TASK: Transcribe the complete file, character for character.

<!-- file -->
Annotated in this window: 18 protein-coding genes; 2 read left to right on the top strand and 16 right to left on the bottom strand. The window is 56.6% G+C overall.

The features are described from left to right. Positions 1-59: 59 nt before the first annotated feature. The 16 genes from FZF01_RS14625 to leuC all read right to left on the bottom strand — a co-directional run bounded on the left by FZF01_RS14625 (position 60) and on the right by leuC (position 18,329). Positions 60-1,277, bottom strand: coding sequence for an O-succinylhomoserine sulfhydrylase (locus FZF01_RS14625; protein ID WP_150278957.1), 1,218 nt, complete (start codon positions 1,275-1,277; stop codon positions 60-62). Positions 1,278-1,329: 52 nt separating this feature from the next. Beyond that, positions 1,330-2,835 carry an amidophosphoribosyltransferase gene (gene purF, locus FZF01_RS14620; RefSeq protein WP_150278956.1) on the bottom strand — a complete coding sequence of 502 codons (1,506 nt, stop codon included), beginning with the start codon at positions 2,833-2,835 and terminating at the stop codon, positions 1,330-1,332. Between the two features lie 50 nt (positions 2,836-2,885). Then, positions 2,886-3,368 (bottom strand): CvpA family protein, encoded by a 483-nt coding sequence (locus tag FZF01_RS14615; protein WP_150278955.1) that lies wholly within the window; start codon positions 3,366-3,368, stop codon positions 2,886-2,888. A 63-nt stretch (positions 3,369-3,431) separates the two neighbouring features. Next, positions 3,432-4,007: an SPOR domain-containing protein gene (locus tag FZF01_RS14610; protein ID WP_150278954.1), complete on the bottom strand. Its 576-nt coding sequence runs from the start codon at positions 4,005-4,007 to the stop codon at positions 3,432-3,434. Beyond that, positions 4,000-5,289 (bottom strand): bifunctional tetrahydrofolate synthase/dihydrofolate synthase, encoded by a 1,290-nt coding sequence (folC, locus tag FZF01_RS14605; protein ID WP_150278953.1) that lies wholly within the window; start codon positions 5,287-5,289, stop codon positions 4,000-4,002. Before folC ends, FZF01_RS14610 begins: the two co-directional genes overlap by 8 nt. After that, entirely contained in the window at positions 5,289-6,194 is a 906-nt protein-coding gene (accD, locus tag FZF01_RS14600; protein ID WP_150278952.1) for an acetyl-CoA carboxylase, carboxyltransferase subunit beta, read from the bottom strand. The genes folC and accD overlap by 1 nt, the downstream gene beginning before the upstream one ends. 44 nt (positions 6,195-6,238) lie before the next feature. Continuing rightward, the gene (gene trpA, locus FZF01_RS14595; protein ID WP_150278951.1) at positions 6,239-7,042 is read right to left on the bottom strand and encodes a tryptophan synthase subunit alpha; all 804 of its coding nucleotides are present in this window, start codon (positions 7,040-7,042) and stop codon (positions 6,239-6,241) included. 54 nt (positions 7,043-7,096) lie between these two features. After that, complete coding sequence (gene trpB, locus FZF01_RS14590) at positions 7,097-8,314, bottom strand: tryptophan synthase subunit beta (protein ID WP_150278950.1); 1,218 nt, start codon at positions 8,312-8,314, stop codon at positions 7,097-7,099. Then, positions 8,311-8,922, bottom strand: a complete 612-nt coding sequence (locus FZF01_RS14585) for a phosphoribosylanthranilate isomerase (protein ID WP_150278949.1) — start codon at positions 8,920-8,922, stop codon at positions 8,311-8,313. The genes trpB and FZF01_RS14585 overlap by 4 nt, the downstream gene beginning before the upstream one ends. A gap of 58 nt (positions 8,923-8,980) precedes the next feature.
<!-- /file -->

Annotated in this window: 18 protein-coding genes; 2 read left to right on the top strand and 16 right to left on the bottom strand. The window is 56.6% G+C overall.

The features are described from left to right. Positions 1-59: 59 nt before the first annotated feature. The 16 genes from FZF01_RS14625 to leuC all read right to left on the bottom strand — a co-directional run bounded on the left by FZF01_RS14625 (position 60) and on the right by leuC (position 18,329). Positions 60-1,277, bottom strand: coding sequence for an O-succinylhomoserine sulfhydrylase (locus FZF01_RS14625; protein ID WP_150278957.1), 1,218 nt, complete (start codon positions 1,275-1,277; stop codon positions 60-62). Positions 1,278-1,329: 52 nt separating this feature from the next. Beyond that, positions 1,330-2,835 carry an amidophosphoribosyltransferase gene (gene purF, locus FZF01_RS14620; RefSeq protein WP_150278956.1) on the bottom strand — a complete coding sequence of 502 codons (1,506 nt, stop codon included), beginning with the start codon at positions 2,833-2,835 and terminating at the stop codon, positions 1,330-1,332. Between the two features lie 50 nt (positions 2,836-2,885). Then, positions 2,886-3,368 (bottom strand): CvpA family protein, encoded by a 483-nt coding sequence (locus tag FZF01_RS14615; protein WP_150278955.1) that lies wholly within the window; start codon positions 3,366-3,368, stop codon positions 2,886-2,888. A 63-nt stretch (positions 3,369-3,431) separates the two neighbouring features. Next, positions 3,432-4,007: an SPOR domain-containing protein gene (locus tag FZF01_RS14610; protein ID WP_150278954.1), complete on the bottom strand. Its 576-nt coding sequence runs from the start codon at positions 4,005-4,007 to the stop codon at positions 3,432-3,434. Beyond that, positions 4,000-5,289 (bottom strand): bifunctional tetrahydrofolate synthase/dihydrofolate synthase, encoded by a 1,290-nt coding sequence (folC, locus tag FZF01_RS14605; protein ID WP_150278953.1) that lies wholly within the window; start codon positions 5,287-5,289, stop codon positions 4,000-4,002. Before folC ends, FZF01_RS14610 begins: the two co-directional genes overlap by 8 nt. After that, entirely contained in the window at positions 5,289-6,194 is a 906-nt protein-coding gene (accD, locus tag FZF01_RS14600; protein ID WP_150278952.1) for an acetyl-CoA carboxylase, carboxyltransferase subunit beta, read from the bottom strand. The genes folC and accD overlap by 1 nt, the downstream gene beginning before the upstream one ends. 44 nt (positions 6,195-6,238) lie before the next feature. Continuing rightward, the gene (gene trpA, locus FZF01_RS14595; protein ID WP_150278951.1) at positions 6,239-7,042 is read right to left on the bottom strand and encodes a tryptophan synthase subunit alpha; all 804 of its coding nucleotides are present in this window, start codon (positions 7,040-7,042) and stop codon (positions 6,239-6,241) included. 54 nt (positions 7,043-7,096) lie between these two features. After that, complete coding sequence (gene trpB, locus FZF01_RS14590) at positions 7,097-8,314, bottom strand: tryptophan synthase subunit beta (protein ID WP_150278950.1); 1,218 nt, start codon at positions 8,312-8,314, stop codon at positions 7,097-7,099. Then, positions 8,311-8,922, bottom strand: a complete 612-nt coding sequence (locus FZF01_RS14585) for a phosphoribosylanthranilate isomerase (protein ID WP_150278949.1) — start codon at positions 8,920-8,922, stop codon at positions 8,311-8,313. The genes trpB and FZF01_RS14585 overlap by 4 nt, the downstream gene beginning before the upstream one ends. A gap of 58 nt (positions 8,923-8,980) precedes the next feature.